Joel Joel - 1 month ago 18
C Question

BF compiler optimizations

I wrote simple brainfuck2c translator. I have added slight optimizations (for pointer moves), but I think about optimizing additions/subtractions, for example we have code like

++++
that would translate into
mem[0]+=1;mem[0]+=1;mem[0]+=1;mem[0]+=1;
. My goal is make my interpreter optimize additions and subtraction to output following code for this:
mem[0]+=4;
. Code i wrote (with only arrows optimization); I know it's not "c++ style" but i am C programmer. So how to implement addition/subtranction optimizations? I have googled somewhat, but i found only python solutions, and i didnt use them because i don't understand them, and solutions using external libraries (e.g. LLVM).

#include <string.h>
#include <stdio.h>
#include <stdlib.h>

int main(int argc, char** argv){
int pos = 0;
int amount = 0;
int brackets = 0;
if(argc!=2)exit(0);
FILE* f = fopen(argv[1], "r");
if(f!=NULL){
char* outbuffer = malloc(1024*1024*1024);
char c = fgetc(f);
strcpy(outbuffer, "int getch(void);\nvoid putch(int);\nint main(){\n");
while(!feof(f)){
if(c == '<'){
if(pos==0)pos=65536;
else pos--;
}
if(c == '>'){
if(pos==65536)pos=0;
else pos++;
}
if(c == '['){
brackets++;
sprintf(outbuffer, "while(mem[%d]){", pos);
}
if(c == ']'){
brackets--;
sprintf(outbuffer, "}");
}
if(c == '+'){
sprintf(outbuffer, "mem[%d]+=1;", pos);
}
if(c == '-'){
sprintf(outbuffer, "mem[%d]-=1;", pos);
}
if(c == '.'){
sprintf(outbuffer, "putch(mem[%d]);", pos);
}if(c == '.'){
sprintf(outbuffer, "mem[%d] = getch();", pos);
}
c = fgetc(f);
}
if(brackets == 1){
printf("Compilation succesfull. ");
printf("Generated Code:\n%s", outbuffer);
free(outbuffer);
}
else{
printf("Comilation fault. Unbalanced brackets.");
free(outbuffer);
}
}
}


Okay, i have found an answer. I created separate functions; It can be helpful when writing a compiler with C backend; Thanks to Gene for help.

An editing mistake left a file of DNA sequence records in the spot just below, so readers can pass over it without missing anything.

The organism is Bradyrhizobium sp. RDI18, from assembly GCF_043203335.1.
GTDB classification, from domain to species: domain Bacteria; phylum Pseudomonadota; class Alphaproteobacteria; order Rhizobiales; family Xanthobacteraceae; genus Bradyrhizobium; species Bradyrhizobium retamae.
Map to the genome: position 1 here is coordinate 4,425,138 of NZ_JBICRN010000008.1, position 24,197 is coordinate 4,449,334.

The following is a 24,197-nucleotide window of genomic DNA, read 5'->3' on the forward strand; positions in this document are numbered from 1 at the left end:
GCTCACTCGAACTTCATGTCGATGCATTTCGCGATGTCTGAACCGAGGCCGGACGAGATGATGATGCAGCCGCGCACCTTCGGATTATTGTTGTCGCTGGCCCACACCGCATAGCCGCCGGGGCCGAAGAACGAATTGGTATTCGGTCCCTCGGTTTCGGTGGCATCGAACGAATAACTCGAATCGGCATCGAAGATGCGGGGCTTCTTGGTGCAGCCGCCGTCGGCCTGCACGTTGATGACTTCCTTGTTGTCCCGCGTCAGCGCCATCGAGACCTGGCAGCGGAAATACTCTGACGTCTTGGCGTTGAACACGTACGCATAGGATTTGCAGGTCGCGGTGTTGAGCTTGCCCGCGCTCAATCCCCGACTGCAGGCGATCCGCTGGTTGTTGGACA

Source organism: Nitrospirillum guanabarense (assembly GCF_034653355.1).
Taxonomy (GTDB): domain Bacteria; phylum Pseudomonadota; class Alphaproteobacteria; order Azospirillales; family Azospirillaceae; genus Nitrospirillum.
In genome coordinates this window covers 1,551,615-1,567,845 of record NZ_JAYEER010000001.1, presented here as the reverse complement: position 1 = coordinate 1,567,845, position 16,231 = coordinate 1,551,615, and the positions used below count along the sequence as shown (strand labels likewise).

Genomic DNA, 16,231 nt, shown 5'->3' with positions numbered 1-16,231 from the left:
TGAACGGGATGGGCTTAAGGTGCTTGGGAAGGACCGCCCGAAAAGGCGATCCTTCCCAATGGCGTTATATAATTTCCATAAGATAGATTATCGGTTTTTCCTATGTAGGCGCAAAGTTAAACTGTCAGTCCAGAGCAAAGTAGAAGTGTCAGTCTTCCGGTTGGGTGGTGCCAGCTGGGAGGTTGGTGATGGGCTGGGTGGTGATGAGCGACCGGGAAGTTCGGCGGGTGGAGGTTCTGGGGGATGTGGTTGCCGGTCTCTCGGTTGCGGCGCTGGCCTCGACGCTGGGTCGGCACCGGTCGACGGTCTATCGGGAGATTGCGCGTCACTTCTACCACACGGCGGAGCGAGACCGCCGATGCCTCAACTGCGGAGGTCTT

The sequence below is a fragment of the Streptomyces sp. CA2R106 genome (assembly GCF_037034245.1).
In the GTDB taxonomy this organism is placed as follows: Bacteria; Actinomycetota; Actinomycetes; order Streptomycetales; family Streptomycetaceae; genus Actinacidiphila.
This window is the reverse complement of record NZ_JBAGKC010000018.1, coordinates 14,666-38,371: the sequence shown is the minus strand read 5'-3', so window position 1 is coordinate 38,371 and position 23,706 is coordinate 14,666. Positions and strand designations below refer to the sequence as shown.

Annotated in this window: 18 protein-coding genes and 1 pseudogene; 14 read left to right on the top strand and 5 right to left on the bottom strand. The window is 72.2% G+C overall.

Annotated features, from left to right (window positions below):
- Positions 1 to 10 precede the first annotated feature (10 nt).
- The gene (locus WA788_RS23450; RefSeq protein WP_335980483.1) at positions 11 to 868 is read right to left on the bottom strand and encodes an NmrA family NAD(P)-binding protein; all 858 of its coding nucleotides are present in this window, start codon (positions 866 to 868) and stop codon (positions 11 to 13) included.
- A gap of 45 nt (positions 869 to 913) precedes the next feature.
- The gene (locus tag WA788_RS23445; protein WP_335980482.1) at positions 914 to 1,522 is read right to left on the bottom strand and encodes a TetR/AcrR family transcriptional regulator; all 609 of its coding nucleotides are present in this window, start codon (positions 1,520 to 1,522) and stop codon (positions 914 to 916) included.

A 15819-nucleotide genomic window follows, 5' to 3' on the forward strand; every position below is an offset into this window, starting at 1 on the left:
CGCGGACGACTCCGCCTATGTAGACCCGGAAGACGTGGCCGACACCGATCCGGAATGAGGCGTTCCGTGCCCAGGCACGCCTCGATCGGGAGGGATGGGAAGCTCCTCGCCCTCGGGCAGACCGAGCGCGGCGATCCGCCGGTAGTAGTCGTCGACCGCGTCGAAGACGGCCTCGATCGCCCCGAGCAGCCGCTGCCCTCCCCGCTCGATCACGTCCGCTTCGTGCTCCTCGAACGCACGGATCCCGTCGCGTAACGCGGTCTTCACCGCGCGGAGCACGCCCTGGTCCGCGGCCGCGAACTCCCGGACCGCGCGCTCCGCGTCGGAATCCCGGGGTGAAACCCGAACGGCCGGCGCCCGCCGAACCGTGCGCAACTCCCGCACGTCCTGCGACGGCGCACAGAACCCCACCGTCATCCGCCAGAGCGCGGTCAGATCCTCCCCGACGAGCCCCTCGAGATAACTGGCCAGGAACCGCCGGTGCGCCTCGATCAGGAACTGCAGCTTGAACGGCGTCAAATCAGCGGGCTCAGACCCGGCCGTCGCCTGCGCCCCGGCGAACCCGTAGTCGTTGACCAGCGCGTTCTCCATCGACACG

#include <string.h>
#include <stdlib.h>
#include <stdio.h>

int minus(FILE* f){
int c;
int amount = 0;
while ((c = getc(f)) == '-')
amount++;
ungetc(c, f);
return amount;
}

int plus(FILE* f){
int c;
int amount = 0;
while ((c = getc(f)) == '+')
amount++;
ungetc(c, f);
return amount;
}

int main(int argc, char** argv){
int pos = 0;
int brackets = 0;
if(argc!=2)exit(0);
int amount = 1;
FILE* f = fopen(argv[1], "r");
if(f!=NULL){
char* outbuffer = (char*)malloc(1024*1024);
strcpy(outbuffer, "int getch(void);\nvoid putch(int);\nint main(){\n");
while(!feof(f)){
printf("Iterating.");
char c = fgetc(f);
if(c == '<'){
if(pos==0)pos=65536;
else pos--;
}
if(c == '>'){
if(pos==65536)pos=0;
else pos++;
}
if(c == '['){
brackets++;
sprintf(outbuffer, "%swhile(mem[%d]){",outbuffer,pos);
}
if(c == ']'){
brackets--;
sprintf(outbuffer, "%s}", outbuffer);
}
if(c == '+'){
amount = plus(f)+1;
sprintf(outbuffer, "%smem[%d]+=%d;",outbuffer, pos, amount);
}
if(c == '-'){
amount = minus(f)+1;
sprintf(outbuffer, "%smem[%d]-=%d;",outbuffer, pos, amount);
}
if(c == '.'){
sprintf(outbuffer, "%sputch(mem[%d]);",outbuffer, pos);
}
if(c == '.'){
sprintf(outbuffer, "%smem[%d]=getch();",outbuffer, pos);
}
}
if(brackets == 0){
printf("Compilation succesfull. ");
printf("Generated Code:\n%s", outbuffer);
free(outbuffer);
}
else{
printf("Comilation fault. Unbalanced brackets.");
free(outbuffer);
}
}
}

Answer

The general approach that compilers use for these kinds of simple optimizations is to generate code lazily.

Rather than emit code for a given HLL feature immediately, it's stored in a convenient data structure that serves as a buffer. After each new chunk of code is added, the optimizer inspects the buffer and applies pattern matching rewrite rules that reduce the cost of the buffered code without changing its meaning.

In your case, the rule would look like X += m; X += n; --> X += (m+n);. I.e., rewrite two increments of the same l-value as a single increment by the sum of the original two.

Another trivial example: X += 0 --> <nothing>. I.e., erase increments by zero.

Code is kept in the buffer as long as it might yet match one of the rules. When that's impossible, it's finally emitted and deleted.

The buffer is sometimes called a "peephole" into the instruction output stream. Therefore this method of improving code is called "peephole optimization". You can learn a lot by searching for this term.

There are lots of schemes for implementing the buffer. For expressions, a symbolic operand stack can work well. For statements, the usual approach is to store a FIFO queue of 2- or 3- address code, an abstract representation of output code.

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